The term “Brutalism” refers to what was both a movement and a style in Mid-Century Modern architecture. The architects Alison and Peter Smithson had laid claim to the term in the early 1950s, hoisting the “New Brutalism” as an emblem of their idealistic, ethically minded brand of Modernism; Reyner Banham then asserted his critical ownership of the term in a 1955 essay on the Smithsons entitled “the New Brutalism,” in which he concluded that the three defining elements of the New Brutalism were “1, Memorability as an Image; 2, Clear exhibition of Structure; and 3, Valuation of Materials ‘as found’” (15). Despite Banham’s efforts to define Brutalism according to this set of relatively flexible and abstract principles, in the long run Brutalism is remembered less as a movement and more as a style. The defining trait of this tough, uncompromising style is its use of the exposed, rough-textured, cast-in-place architectural concrete evoked by Brutalism’s name, a play on a French term for rough concrete, beton brut.
Similarly characteristic of the Brutalist style was its deployment of circulation elements. On loan from Le Corbusier, Brutalist megastructures employed “streets in the sky” as imageable circulation components, freed from the ground plane and appended to the exterior of the building. Such elements had been used on the Smithsons’ influential, unbuilt 1952 Golden Lane housing project, and contributed to the dramatic character of well known built projects in the Brutalist style including Park Hill, Sheffield, and Queen Elizabeth Hall, London, both designed by Council architects. European projects such as these were widely published and by the 1960s, an architectural style combining exposed concrete with oblique geometries and dramatized circulation was well established in the United States, a common choice in the playbook of architects designing university and public buildings, particularly in the East.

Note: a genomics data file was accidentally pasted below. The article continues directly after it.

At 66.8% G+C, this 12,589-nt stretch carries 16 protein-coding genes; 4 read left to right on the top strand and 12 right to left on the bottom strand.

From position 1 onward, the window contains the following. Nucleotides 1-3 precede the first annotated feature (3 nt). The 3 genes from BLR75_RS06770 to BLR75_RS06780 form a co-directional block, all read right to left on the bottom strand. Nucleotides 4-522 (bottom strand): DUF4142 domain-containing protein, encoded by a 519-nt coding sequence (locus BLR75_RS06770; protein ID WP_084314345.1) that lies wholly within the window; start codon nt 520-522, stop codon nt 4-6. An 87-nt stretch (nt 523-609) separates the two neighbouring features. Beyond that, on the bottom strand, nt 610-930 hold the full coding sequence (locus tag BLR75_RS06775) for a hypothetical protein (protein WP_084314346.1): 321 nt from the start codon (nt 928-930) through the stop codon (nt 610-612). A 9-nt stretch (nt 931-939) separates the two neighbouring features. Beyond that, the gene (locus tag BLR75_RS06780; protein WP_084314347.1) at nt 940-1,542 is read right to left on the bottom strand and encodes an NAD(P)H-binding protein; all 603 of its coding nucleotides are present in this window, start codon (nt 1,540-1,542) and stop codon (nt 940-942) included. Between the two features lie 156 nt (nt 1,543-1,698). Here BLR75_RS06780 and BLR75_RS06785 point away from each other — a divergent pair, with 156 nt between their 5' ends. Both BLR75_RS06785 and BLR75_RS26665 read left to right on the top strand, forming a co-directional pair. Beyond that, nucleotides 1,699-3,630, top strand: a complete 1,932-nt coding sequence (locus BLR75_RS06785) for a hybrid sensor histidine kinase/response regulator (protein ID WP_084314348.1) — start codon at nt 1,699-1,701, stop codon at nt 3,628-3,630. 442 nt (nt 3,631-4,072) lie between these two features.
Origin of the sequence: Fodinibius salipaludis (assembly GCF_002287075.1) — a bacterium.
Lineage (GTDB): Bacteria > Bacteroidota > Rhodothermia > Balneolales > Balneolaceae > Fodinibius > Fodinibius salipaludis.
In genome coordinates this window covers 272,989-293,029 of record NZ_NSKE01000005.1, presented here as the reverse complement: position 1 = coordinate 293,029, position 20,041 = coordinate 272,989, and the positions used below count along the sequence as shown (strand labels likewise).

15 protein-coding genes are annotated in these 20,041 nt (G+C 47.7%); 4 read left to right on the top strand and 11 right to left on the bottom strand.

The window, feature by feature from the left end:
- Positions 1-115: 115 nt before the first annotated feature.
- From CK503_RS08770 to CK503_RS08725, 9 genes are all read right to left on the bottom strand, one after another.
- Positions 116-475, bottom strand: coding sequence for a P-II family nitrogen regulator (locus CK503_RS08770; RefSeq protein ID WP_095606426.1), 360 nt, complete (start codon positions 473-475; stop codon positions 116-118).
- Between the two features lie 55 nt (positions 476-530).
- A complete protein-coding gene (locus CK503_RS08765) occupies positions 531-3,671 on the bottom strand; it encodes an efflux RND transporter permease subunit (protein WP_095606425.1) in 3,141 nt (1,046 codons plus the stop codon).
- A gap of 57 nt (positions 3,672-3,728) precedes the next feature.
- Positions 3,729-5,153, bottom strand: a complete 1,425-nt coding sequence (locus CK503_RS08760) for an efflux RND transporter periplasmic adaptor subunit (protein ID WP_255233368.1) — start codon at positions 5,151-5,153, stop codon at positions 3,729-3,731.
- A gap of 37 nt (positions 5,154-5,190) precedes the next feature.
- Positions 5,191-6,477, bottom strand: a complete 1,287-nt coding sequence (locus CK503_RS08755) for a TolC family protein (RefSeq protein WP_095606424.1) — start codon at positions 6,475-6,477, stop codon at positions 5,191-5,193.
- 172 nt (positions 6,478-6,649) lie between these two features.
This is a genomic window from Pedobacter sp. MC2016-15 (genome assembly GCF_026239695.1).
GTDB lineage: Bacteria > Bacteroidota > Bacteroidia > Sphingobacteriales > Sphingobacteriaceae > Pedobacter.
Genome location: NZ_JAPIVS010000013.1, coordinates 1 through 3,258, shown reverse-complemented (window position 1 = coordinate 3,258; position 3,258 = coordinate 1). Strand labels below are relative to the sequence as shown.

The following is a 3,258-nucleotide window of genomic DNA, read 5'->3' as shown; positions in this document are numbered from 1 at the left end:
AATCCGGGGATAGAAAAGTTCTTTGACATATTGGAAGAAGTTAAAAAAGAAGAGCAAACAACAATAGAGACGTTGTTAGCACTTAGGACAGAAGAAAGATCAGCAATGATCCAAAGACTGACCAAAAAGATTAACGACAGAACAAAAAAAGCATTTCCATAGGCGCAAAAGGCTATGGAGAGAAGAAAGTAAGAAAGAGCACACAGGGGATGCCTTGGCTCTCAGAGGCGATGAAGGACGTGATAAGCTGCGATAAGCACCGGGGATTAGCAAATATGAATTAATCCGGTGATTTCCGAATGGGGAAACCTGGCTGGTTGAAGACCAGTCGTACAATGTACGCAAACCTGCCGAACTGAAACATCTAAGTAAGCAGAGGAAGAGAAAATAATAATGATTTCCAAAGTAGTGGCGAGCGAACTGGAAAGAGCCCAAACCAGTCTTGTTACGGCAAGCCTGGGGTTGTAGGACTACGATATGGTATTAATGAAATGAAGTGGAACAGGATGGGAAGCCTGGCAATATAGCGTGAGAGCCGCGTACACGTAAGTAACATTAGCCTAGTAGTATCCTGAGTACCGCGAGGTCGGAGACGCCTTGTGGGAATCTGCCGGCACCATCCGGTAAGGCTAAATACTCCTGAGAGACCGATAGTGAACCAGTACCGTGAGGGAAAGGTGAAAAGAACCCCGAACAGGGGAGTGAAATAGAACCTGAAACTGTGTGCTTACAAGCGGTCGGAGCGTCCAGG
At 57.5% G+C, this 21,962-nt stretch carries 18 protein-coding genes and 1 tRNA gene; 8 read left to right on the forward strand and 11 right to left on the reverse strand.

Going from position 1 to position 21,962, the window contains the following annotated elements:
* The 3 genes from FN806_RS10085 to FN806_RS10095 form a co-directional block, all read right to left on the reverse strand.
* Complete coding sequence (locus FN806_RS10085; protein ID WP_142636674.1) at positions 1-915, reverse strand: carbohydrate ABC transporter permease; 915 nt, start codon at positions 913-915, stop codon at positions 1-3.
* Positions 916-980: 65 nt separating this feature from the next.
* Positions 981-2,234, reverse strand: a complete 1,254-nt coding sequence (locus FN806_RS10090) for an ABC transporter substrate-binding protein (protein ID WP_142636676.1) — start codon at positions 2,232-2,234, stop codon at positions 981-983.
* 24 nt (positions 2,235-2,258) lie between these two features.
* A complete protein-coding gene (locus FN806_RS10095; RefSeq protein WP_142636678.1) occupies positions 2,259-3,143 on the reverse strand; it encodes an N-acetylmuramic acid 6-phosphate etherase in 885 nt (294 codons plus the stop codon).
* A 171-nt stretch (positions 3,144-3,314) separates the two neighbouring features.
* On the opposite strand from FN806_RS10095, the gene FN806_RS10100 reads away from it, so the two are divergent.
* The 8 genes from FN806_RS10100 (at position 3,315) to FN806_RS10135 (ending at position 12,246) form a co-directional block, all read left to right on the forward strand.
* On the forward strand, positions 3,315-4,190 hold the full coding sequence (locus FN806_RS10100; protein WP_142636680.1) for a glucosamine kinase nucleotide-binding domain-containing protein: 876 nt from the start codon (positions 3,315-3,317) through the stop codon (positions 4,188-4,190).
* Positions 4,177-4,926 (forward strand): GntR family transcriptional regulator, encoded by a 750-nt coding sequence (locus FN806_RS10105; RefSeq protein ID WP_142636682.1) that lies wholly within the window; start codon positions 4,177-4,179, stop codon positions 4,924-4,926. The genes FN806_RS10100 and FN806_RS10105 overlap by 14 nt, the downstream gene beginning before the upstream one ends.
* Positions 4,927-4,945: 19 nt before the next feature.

Banham described Golden Lane as “having put the idea of the street-deck back in circulation in England” and positing that in the Smithson’s unbuilt Sheffield University project, “topology becomes the dominant and geometry becomes the subordinate discipline” (14-15). As with his effort to name the three defining elements of Brutalism, there is a conflict between the intellectualized ideal and the perceived result – Banham portrayed streets in the sky as a complete rethinking of the architectural problem as one of topology rather than one of geometry; or less jargonily, an architecture based on the experience of circulation rather than on the disposition of mass. In effect, however, this may just be an architecture in which walkways take the place of ornament as a means of architectural decoration.